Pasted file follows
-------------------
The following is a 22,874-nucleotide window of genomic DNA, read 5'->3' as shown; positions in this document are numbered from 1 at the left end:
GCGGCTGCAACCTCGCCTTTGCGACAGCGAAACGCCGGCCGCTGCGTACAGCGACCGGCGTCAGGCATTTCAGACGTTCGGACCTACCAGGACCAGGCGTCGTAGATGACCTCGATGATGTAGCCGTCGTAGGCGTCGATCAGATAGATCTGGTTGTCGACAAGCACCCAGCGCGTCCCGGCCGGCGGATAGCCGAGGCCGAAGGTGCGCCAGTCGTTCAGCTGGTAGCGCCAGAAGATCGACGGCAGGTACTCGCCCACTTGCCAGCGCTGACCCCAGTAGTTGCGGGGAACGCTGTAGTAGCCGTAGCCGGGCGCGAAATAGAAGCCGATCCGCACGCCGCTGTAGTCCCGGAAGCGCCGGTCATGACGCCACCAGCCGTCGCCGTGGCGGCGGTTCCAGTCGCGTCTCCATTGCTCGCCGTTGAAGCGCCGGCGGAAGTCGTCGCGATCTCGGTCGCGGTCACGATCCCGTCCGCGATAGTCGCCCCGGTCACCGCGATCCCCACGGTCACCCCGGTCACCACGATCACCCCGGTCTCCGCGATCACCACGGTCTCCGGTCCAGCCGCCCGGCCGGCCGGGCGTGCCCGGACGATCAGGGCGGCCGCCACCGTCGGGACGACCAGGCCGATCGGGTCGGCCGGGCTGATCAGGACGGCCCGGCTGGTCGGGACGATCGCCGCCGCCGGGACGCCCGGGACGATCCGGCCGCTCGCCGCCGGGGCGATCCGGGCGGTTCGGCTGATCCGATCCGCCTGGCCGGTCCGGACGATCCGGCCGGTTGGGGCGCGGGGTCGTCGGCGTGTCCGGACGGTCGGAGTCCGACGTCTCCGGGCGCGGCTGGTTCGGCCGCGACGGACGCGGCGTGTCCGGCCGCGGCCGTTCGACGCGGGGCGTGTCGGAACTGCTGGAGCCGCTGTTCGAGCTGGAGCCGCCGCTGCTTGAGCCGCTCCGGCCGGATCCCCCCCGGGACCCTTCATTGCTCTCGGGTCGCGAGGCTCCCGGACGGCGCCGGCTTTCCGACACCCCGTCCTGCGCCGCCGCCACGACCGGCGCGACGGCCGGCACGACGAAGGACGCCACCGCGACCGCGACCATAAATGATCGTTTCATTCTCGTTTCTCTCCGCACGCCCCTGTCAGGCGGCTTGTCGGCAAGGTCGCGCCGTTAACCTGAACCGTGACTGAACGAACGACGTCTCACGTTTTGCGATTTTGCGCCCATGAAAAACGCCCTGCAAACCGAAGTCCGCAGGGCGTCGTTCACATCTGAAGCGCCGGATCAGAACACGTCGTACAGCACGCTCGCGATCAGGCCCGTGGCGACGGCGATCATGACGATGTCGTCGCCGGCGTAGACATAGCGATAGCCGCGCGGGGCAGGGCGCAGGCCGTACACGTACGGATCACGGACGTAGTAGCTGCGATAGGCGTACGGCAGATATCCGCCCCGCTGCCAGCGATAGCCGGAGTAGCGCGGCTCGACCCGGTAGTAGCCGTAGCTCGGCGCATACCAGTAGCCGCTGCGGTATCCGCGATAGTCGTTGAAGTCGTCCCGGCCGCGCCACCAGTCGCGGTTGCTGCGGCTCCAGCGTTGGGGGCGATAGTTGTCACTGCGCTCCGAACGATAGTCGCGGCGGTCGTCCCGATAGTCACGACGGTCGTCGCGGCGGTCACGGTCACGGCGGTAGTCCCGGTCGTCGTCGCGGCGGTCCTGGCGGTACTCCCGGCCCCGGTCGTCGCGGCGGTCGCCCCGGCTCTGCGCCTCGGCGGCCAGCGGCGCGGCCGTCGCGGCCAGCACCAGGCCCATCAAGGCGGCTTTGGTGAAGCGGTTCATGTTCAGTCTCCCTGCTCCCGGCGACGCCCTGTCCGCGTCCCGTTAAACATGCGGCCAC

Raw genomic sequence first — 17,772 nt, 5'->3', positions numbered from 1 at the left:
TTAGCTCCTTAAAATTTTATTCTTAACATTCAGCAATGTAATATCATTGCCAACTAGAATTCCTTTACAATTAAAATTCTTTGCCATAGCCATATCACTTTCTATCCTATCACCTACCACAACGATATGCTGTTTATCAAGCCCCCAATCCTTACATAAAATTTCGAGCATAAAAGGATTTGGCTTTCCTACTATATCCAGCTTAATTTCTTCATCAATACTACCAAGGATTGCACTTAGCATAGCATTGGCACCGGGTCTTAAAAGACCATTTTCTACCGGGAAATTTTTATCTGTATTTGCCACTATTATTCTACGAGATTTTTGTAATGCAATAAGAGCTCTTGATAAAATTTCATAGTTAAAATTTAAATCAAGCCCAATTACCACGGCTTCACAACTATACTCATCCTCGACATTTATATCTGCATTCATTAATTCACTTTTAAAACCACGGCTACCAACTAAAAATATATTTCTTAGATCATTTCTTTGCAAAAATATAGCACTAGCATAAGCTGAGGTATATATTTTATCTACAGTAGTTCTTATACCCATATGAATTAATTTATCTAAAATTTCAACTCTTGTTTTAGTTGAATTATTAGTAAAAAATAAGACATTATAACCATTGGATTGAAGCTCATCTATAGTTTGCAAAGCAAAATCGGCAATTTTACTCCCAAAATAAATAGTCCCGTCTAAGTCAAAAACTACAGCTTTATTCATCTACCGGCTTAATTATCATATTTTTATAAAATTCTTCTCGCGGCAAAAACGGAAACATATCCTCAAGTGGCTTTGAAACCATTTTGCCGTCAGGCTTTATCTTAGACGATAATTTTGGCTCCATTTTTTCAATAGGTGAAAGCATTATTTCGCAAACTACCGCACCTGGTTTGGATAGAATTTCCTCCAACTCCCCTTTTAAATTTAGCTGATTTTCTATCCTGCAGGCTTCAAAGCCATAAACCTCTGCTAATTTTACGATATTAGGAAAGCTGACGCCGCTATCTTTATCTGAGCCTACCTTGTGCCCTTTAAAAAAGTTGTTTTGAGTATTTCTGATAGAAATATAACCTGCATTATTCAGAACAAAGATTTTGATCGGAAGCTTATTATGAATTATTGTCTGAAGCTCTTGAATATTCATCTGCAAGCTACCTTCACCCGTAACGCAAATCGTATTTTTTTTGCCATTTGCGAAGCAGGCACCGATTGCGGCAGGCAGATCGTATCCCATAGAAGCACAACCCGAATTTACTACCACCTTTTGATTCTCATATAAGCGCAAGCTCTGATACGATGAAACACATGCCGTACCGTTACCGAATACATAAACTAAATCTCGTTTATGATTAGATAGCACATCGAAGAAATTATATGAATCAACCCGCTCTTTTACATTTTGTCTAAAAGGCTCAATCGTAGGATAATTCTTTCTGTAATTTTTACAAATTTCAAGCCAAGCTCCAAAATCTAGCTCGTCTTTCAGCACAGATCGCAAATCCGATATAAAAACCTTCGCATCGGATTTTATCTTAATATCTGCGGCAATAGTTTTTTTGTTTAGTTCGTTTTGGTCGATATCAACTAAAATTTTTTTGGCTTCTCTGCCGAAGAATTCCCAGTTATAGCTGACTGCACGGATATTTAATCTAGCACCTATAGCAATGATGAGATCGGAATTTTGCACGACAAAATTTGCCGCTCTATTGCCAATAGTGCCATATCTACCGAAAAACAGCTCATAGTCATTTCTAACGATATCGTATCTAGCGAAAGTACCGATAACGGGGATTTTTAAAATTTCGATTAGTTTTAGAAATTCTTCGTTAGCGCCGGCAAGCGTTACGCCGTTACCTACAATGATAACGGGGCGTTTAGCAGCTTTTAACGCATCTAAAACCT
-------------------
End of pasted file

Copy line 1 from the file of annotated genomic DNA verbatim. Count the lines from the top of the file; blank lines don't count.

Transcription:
The following is a 22,874-nucleotide window of genomic DNA, read 5'->3' as shown; positions in this document are numbered from 1 at the left end: